We’ve spent the past three days in the stunning city of Luang Prabang. During our ride here from Vientiane we were in the mountains at elevations high enough to feel cool, but now we’re back to asking each other “Are you feeling hot?” and then laughing hysterically because we look something like this:
One of the reasons Luang Prabang is so beautiful is that it is almost completely made up of historic French Colonial architecture. It is a nice change to be in a city that completely lacks billboards, neon signs, cement highrises, and luxury resort hotels. All the shops and guesthouses have been built into they city’s original refurbished buildings.
The city also has quite a few ancient Buddhist wats which are full of brand new novice monks at this time of year. They walk through the city streets for the alms ceremony each morning, and then the disobedient monks hang out in the internet cafes in the evenings when they’re supposed to be meditating. There is a lot of controversy over the fact that all the tourists flocking to Luang Prabang could be corrupting some parts the religious lifestyle; for his part, Jamie gets mad at me if I walk too closely to a monk on the sidewalk. They are supposed to keep their distance from women!
The city borders the Mekong river. It is beautiful at sunset:
Now for the details of the crash. I read tons of books and blogs about cycle tourists before we left on this trip and if any of them got into an accident that resulted in pain they were either super-humanly able to ignore it, or glossed over it in their journals. Maybe that’s just a part of the trip you don’t want to remember in detail. Either way, I’m not going to gloss it over - you get to hear all about it right here, right now. Jamie says that’s because I’m a whiney person by nature; my brothers would probably agree. I roll my eyes to that!
We were cruising down the pass at somewhere around 20-25 km/hr when I locked up my front tire on the slippery pavement and crashed. It was extremely frightening which I think is mostly attributable to: the speed at which we were traveling, the quickness with which the accident happened, the fact that we were on mountain roads with no shoulder and sheer drops of 1000 ft, and the feeling of total loss of control. I hit the ground and skidded for a ways, Jamie collided directly with me and somehow actually flipped over me, and the main thing I remember seeing were the bananas strapped to the back of his bike rushing towards my face. I really wish we had a video of the crash so I could see what happened!
Both my knees were thoroughly scraped and bruised; same for both elbows. My left hip is road rashed and has a giant bruise surrounding the raw area. Every knuckle of every toe also got all the skin scraped off - I guess that’s what you get for having really bony feet. I have a line-shaped bruise on my butt which I assume is from some part of a bicycle frame. I hit my head on the ground pretty hard, but my faithful helmet completely prevented any injury there. The foam in Jamie’s helmet actually cracked during the crash. I don’t remember landing on my wrist at all; I’m not sure how I managed to injure it. When I woke up the next morning I felt like I’d been hit by a bus - everything on me hurt including parts that showed no sign of hitting the ground. I have been taking lots of ibuprofen; we officially used up the supply we brought with us and had to restock yesterday!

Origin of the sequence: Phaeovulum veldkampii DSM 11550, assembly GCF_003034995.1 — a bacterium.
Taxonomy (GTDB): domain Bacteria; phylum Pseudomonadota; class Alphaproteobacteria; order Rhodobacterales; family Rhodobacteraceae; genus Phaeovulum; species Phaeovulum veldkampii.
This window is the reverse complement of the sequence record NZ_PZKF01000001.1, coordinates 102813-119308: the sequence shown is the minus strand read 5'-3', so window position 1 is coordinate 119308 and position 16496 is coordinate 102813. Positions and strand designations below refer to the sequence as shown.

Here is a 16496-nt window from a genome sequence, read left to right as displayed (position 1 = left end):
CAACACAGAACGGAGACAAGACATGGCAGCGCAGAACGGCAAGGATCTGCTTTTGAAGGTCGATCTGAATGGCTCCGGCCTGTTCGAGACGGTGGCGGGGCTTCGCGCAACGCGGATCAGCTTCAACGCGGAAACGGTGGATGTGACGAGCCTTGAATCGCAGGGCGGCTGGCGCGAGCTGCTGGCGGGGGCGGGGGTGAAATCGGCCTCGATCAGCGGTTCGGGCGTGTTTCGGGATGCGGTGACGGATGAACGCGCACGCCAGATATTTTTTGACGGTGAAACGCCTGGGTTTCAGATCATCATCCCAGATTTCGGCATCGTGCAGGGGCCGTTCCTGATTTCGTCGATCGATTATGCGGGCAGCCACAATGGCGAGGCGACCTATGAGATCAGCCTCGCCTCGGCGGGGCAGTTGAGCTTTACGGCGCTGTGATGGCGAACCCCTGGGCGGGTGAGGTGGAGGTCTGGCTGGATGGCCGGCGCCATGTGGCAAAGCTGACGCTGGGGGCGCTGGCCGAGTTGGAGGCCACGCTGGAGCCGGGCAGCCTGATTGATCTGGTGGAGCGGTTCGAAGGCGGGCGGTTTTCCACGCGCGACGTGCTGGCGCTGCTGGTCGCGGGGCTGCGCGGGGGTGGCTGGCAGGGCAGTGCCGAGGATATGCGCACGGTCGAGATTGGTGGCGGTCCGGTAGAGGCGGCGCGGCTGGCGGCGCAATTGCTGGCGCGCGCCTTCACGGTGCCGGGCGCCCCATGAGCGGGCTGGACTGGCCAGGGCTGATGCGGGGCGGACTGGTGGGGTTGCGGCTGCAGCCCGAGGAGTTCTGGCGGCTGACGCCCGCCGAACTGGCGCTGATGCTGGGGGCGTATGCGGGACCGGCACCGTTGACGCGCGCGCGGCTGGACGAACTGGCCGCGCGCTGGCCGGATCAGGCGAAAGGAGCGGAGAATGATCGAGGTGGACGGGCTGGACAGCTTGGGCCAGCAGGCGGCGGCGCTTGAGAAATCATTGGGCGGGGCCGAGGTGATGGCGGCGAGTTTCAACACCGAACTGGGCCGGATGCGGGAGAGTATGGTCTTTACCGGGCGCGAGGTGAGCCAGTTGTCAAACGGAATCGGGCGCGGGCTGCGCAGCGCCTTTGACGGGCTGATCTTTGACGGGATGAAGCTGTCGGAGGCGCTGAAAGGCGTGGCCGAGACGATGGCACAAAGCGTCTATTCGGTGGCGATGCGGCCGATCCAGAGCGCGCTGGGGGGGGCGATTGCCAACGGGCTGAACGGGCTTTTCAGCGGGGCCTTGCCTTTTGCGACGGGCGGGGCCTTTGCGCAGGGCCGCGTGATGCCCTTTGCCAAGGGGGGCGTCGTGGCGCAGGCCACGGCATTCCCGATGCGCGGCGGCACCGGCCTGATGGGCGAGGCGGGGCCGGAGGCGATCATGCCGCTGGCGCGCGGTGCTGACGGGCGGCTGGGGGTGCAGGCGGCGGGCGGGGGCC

All this happened only 6 km into our 50km day. We were literally in the middle of nowhere and had to pick up and keep riding. It was terrifying for me because I was practically riding my bike one-handed and didn’t have enough control over it to feel comfortable. After the second crash of the day, which thankfully took place in slow motion on a 10% grade, we started walking our bikes on the downhills. This made for a long and tedious day - not fun at all.
One of the worst things about having open sores on a ride like this is the flies. They are like sharks - they can sense one tiny drop of blood from miles and miles away. As soon as we would stop to eat or drink I would have nasty little flies sucking away at all my wounds. I was worried they were going to try to lay their nasty little eggs on me so I never rested and focused all my energy on swatting them away!
As for my wrist, things are not looking good. Today is the fourth day since the accident and it hasn’t improved much at all. Medical care is basically nonexistent in Laos, so tomorrow we’re going to start looking into getting back to Bangkok where I can visit a doctor and get my wrist x-rayed. If it is actually broken Jamie has decided that my new nickname has to be Bird Bones (I once broke my elbow by falling off my bike at a complete standstill). Once we know the state of my bird bones we will figure out the next part of our route. We were originally going to ride north from here into China. We might skip that now. Other destinations under consideration are Eastern Europe, Northern India, and possibly South America in the fall if we can find tickets that aren’t too outrageous.
Overall this incident has been pretty depressing for both of us. We had all our plans figured out nicely including visas, Chinese maps, routes, etc. Now everything is up in the air because we’re not sure how long my arm will take to recover and where it will make the most sense to go at that point. Heading back to Bangkok is also psychologically difficult because we’re backtracking for the first time on this trip. Life sucks when you fall off your bike!